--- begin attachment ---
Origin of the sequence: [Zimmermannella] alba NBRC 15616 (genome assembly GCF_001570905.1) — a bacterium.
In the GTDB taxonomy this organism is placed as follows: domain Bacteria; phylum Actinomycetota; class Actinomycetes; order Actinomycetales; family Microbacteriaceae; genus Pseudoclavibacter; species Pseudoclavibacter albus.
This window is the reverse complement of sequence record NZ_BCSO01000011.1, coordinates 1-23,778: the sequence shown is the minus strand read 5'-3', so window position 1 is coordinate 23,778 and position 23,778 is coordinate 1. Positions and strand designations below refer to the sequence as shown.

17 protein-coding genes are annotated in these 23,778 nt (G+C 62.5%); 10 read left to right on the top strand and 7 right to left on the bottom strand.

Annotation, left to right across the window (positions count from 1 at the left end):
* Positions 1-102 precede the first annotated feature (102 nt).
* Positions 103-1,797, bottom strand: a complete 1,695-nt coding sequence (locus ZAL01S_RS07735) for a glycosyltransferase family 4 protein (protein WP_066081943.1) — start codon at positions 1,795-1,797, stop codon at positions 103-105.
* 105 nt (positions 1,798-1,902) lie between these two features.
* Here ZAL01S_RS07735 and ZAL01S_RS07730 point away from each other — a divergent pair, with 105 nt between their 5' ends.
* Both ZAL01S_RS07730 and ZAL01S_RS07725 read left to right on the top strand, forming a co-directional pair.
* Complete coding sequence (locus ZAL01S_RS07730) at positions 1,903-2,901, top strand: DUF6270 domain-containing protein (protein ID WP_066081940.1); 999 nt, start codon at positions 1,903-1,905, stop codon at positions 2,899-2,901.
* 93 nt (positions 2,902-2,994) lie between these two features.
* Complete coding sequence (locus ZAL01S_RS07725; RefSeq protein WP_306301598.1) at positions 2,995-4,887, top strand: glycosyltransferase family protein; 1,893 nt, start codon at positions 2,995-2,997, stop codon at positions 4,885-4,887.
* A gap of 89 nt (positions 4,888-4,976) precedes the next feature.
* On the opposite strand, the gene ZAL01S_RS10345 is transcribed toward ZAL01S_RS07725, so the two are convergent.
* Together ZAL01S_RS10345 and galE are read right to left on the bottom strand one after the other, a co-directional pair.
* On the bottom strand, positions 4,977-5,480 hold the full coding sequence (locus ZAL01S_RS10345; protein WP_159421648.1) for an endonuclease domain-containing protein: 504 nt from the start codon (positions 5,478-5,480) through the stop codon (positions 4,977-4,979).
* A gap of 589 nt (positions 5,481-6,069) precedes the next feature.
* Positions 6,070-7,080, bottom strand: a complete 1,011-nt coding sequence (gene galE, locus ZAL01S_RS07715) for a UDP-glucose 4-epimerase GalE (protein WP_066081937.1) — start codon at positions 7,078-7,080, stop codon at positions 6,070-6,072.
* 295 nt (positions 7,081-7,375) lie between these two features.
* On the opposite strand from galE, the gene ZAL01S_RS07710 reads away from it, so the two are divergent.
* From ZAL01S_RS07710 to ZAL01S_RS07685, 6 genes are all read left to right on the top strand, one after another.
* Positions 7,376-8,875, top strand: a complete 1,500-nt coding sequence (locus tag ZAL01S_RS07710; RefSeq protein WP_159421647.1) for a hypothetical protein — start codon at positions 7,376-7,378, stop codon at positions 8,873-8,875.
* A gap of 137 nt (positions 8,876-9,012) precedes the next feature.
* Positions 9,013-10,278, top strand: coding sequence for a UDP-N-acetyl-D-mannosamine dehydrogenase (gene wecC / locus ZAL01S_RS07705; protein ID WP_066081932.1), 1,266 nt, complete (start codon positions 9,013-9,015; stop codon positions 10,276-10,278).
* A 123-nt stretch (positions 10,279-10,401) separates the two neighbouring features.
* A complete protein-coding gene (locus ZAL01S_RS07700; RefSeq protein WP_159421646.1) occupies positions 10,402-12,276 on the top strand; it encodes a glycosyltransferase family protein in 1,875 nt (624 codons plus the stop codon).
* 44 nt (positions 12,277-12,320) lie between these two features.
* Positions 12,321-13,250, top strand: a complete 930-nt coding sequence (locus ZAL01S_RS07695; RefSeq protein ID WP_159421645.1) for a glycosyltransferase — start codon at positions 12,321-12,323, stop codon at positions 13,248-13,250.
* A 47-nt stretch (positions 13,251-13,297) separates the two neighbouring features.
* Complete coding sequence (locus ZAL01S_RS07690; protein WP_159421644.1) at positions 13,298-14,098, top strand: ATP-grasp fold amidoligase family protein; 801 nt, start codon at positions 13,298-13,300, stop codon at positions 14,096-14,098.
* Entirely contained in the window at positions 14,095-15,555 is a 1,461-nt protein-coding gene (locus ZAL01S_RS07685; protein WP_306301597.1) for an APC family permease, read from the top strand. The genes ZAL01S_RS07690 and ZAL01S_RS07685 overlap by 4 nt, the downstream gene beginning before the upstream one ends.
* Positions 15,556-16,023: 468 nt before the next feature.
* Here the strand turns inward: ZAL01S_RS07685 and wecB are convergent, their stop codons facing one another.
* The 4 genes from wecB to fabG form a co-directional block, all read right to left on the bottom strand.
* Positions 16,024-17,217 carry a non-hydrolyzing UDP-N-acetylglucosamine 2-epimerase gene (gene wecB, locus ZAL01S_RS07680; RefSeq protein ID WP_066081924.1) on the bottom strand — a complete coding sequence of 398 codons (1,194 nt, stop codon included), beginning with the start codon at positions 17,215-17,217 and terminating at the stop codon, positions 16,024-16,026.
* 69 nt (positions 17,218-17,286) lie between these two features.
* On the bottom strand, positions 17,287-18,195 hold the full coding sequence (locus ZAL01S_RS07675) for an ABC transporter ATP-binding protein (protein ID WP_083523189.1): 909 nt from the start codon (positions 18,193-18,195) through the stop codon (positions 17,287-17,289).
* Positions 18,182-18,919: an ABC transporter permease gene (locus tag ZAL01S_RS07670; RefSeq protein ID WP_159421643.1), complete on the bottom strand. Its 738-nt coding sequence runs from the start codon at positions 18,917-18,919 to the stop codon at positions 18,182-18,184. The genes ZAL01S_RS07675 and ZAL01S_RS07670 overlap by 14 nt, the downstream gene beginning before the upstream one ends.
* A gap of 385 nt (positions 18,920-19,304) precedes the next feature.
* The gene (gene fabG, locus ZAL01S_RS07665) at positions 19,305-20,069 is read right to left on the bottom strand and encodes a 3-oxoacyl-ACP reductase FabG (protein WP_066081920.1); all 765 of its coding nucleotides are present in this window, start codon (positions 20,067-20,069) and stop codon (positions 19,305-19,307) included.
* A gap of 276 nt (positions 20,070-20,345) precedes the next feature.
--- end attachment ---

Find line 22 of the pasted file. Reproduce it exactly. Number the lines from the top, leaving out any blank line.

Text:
* From ZAL01S_RS07710 to ZAL01S_RS07685, 6 genes are all read left to right on the top strand, one after another.